Pumpkin Sugar Cookies
Why wait for December to roll out a batch of sugar cookies? We dreamt up an excuse to make them two whole months earlier. This recipe is an adaptation of our favorite sugar cookie recipe, but instead of another stick of butter, we substituted a half cup of pure pumpkin puree. The results are tender and slightly chewy (although you can bake them a tad longer if you like a crispier cookie). They’d be divine sprinkled with cinnamon-sugar before baking, but we like to dress them up with a little tinted royal icing for a festive finish. Put them out if you’re hosting the pre (or post) trick-or-treating festivities.
Pumpkin Cream Sandwiches
What could be cuter than these three-bite seasonal fall sandwich cookies? While they look impressive, they take just 30 minutes total to pull off. If you’d like the cookie halves to look a little smoother on top, try scooping the batter into mounds using a small lightly greased cookie scoop. Or, simply smooth your spooned cookie mounds gently with a butter knife. Store cookies and the filling in separate airtight containers in the refrigerator for up to two days and assemble them right before serving. Delicious but optional: air with chilled glasses of apple cider or white wine.
Oatmeal and Pie-Spice Cookies
Oatmeal raising cookie lovers, meet your fall fling. Crisp but tender, these wafers are made seasonal with the addition of apple pie or pumpkin pie spice, or your own mix of ground cinnamon, ground ginger, and ground nutmeg. Make sure you read the ingredient list carefully, the recipe calls for 2 cups of old-fashioned oatmeal, that’s cooked oatmeal not the raw oats. It’s a smart little shortcut that ensures the cookies spread out extra-thin and turn golden brown in the oven. Stash the cookies in an airtight container for whenever you’re craving something sweet, or wrap up a dozen in pretty tissue paper and a ribbon for a fantastic fall hostess gift.
Pumpkin Cookies With Chocolate
There’s a lot to chew on here: molasses and pumpkin puree make these cookies super moist and soft, while chopped walnuts and dates add textural interest. A couple quick notes to make your job a little easier. Ever chopped dates and noticed that they tend to stick together in a big clump to your chef’s knife? Try wiping your knife with a bit of oil before you start and your job will become magically easier. A small cookie scoop, though not necessary, will make your job faster when it comes to dropping mounds of dough on baking sheets.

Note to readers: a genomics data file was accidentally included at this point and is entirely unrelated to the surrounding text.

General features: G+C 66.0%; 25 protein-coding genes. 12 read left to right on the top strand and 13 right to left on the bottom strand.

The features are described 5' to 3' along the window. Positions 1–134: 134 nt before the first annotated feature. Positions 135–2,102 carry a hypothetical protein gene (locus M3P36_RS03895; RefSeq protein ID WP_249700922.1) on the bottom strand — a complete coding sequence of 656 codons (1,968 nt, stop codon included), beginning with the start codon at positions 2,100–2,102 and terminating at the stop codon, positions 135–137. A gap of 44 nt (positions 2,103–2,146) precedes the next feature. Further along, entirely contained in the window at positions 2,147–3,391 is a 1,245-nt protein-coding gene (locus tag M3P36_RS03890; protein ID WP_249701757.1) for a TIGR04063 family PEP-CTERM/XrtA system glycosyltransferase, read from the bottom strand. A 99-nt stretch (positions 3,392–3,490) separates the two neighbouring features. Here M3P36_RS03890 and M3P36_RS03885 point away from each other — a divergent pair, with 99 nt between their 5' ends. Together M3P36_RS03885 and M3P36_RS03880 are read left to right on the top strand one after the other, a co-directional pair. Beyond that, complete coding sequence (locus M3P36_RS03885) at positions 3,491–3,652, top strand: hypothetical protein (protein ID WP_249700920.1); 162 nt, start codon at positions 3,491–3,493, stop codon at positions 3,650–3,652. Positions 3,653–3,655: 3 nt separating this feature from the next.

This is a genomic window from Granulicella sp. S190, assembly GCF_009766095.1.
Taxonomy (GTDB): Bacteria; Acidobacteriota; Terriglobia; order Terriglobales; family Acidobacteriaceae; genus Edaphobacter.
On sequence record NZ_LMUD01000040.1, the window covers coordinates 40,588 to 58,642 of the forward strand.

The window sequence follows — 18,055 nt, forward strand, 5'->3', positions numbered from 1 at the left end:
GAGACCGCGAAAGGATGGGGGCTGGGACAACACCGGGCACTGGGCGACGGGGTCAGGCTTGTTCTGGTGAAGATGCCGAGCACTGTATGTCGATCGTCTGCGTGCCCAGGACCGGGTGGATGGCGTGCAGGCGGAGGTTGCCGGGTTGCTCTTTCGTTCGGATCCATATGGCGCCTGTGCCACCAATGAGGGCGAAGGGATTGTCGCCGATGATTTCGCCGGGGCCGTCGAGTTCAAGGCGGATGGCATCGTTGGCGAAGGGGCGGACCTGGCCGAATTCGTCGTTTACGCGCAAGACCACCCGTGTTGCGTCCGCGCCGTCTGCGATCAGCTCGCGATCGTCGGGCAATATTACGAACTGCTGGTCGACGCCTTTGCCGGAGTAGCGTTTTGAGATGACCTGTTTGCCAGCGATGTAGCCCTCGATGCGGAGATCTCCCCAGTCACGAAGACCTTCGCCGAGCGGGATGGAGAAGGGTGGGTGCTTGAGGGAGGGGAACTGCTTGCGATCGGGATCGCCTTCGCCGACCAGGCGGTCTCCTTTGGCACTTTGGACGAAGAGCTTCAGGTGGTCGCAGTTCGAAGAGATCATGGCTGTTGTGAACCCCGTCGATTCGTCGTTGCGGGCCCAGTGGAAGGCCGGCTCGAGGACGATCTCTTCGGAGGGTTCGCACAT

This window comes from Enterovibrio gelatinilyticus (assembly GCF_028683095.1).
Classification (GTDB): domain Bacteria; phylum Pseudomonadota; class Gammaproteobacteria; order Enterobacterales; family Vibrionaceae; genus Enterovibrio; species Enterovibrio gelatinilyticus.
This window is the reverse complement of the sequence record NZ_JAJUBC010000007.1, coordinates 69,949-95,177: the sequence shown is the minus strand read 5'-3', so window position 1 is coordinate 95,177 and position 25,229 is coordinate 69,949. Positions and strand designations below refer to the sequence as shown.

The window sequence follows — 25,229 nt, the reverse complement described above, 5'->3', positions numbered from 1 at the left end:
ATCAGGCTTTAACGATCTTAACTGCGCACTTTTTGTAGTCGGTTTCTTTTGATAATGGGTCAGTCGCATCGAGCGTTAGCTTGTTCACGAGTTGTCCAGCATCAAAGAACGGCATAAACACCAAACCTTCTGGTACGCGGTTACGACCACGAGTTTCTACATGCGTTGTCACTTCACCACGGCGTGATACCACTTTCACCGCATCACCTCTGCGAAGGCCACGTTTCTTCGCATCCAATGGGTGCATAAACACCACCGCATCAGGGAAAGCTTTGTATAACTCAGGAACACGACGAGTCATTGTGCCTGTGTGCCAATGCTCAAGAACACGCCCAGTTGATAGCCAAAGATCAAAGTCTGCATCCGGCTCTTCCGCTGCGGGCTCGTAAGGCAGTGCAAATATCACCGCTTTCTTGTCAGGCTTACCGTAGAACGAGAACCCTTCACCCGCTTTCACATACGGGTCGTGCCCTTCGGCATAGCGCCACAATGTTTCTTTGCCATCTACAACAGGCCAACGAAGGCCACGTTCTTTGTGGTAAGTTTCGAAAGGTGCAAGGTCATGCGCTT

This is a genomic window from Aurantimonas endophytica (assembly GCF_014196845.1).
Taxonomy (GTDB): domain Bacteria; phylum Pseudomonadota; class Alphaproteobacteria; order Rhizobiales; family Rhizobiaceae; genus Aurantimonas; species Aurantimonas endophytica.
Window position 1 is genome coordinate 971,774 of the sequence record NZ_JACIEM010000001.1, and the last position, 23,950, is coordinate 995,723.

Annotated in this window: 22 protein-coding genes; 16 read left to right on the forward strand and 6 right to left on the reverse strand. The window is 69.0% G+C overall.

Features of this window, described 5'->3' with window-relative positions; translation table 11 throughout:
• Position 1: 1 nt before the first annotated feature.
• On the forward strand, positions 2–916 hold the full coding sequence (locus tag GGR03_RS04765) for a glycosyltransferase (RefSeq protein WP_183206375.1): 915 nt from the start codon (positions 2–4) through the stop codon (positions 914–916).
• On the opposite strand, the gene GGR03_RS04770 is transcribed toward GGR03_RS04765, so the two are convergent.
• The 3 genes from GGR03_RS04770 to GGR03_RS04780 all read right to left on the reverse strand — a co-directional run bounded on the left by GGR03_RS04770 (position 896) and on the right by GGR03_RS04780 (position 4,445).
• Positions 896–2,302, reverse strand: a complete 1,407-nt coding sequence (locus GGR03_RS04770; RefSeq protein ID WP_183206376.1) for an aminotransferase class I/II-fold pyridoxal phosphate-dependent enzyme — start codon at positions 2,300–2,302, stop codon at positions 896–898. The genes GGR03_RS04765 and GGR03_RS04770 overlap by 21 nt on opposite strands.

No-Churn Pumpkin Ice Cream With Cranberry-Raspberry Compote
This semifreddo-style frozen custard provides all the satisfaction of your favorite slow-churned pint without the need for a bulky ice cream machine. The only special equipment you’ll need is a candy thermometer (about $10 and great for frying too, so go ahead and invest in one). Serve this creamy treat with caramel sauce or hot fudge but we think it’s especially pretty with the cranberry raspberry compote. Make them both ahead of time and a lovely seasonal dessert will be ready and waiting for you when guests come calling. And here you thought you couldn’t make ice cream at home.
Pumpkin Cupcakes With Cream Cheese Frosting
These individual pumpkin cakes have been a fall standby long before Pumpkin Spice Lattes came on the scene. Indeed, our cupcakes are deliciously moist, bursting with pumpkin flavor, and topped with a creamy icing that’s decadent but not too sweet. Not to mention, we devised a shortcut that makes whipping up these pumpkin cupcakes for a Halloween party or autumn potluck so much simpler: We start with a box of yellow cake mix to eliminate lots of measuring and mixing. The quick batter comes together with pumpkin puree (rather than the water typically called for on the box), for a dense, satisfying cupcake.